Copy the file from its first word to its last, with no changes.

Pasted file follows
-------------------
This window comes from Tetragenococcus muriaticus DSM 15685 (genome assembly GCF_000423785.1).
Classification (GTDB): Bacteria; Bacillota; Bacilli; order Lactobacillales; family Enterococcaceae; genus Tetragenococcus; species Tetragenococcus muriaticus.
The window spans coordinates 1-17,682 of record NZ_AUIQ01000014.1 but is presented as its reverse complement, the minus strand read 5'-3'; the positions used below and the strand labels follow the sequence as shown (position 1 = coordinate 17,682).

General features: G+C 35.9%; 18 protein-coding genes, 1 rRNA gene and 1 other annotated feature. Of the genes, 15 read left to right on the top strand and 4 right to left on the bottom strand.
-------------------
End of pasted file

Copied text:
This window comes from Tetragenococcus muriaticus DSM 15685 (genome assembly GCF_000423785.1).
Classification (GTDB): Bacteria; Bacillota; Bacilli; order Lactobacillales; family Enterococcaceae; genus Tetragenococcus; species Tetragenococcus muriaticus.
The window spans coordinates 1-17,682 of record NZ_AUIQ01000014.1 but is presented as its reverse complement, the minus strand read 5'-3'; the positions used below and the strand labels follow the sequence as shown (position 1 = coordinate 17,682).

General features: G+C 35.9%; 18 protein-coding genes, 1 rRNA gene and 1 other annotated feature. Of the genes, 15 read left to right on the top strand and 4 right to left on the bottom strand.